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Torrington’s home semifinal game against Jackson came down to the final seconds Friday at Wiseman Field.

The visiting Broncs led 21-14 after Jeydon Cox’s 55-yard touchdown run with 1 minute, 10 seconds to play with a trip to Laramie for this weekend’s Wyoming State High School Class 3A Football Championship on the line.

The homestanding Trailblazers then proceeded to put together a 16-play, 67-yard drive capped by Bryan Lemmon’s 2-yard touchdown run with no time remaining. Lemmon added the two-point conversion to send Torrington back to the state championship game and a disheartened Broncs team back to Jackson.

Not long after the game ended, Jackson fans began stating their disappointment regarding the game’s clock management, specifically the final seconds.

Looking at the game’s telecast on the NFHS Network, which was accompanied by Torrington’s KGOS/KERM radio broadcast, the final six plays, which began with Torrington facing first-and-2 at the Jackson 8, began with 8.8 seconds remaining.

With no timeouts remaining, the ‘Blazers ran five plays — two incomplete passes, a 2-yard reception, a 4-yard run for a first down and a spike to kill the clock — before Lemmon’s touchdown.

That caused some Jackson fans to reach out to various media outlets as well as Wyoming High School Activities Association Commissioner Ron Laird. Monday, Laird issued a blanket response.

“First, I do want to acknowledge what a tremendous, hard fought high school football game was played last Friday night in Torrington. Both teams should be proud of their efforts and the way they conducted themselves throughout the game.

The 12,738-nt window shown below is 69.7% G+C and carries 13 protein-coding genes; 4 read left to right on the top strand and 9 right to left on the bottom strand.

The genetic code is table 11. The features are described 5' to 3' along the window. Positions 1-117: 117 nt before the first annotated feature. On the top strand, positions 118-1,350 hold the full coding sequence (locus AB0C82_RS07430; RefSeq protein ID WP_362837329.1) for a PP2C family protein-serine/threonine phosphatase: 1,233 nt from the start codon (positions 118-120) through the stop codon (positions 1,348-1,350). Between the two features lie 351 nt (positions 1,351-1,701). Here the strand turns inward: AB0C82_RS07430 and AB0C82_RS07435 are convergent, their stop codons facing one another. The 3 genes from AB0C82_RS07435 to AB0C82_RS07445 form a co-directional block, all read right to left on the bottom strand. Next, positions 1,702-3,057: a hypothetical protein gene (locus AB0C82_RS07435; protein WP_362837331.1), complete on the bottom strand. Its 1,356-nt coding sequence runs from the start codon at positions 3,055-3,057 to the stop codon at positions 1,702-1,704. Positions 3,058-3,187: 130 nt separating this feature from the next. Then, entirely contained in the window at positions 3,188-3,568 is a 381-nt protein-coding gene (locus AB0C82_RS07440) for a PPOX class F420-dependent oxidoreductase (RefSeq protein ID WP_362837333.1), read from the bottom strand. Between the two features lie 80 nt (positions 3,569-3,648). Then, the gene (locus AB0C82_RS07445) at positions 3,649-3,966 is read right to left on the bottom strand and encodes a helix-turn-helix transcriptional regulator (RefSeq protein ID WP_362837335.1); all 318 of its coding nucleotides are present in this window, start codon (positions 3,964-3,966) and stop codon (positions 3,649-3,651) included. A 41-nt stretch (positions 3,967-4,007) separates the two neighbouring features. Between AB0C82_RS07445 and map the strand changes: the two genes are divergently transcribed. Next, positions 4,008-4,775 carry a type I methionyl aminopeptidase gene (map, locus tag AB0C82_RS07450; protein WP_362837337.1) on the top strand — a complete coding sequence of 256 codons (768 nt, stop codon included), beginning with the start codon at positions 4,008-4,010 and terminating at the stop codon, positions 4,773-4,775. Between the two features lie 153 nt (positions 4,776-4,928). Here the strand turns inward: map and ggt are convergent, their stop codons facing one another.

“The WHSAA never wants to see a game end where officials, or any game personnel, are called into question concerning the outcome of a game. I have been in contact with both schools administrations several times, as well as the game officials, in assessing the situation.”

Later in the email, Laird cited a specific NFHS rule.

“The use of any replay or television monitoring equipment by the game officials in making any decision relating to the game is prohibited.”

In closing, Laird wrote:

“Please know that I do understand the emotion in these types of situations & appreciate the opportunity to address your concerns. I would hope that you continue to keep your focus on the outstanding season your team accomplished and continue to be proud of their efforts.”

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Sports Editor

Jack Nowlin returned to the Star-Tribune in 2007 after eight years covering Michigan State University athletics. A Wyoming native, and a graduate of Jeffrey City High School and the University of Wyoming, Jack serves as the Star-Tribune’s sports editor.

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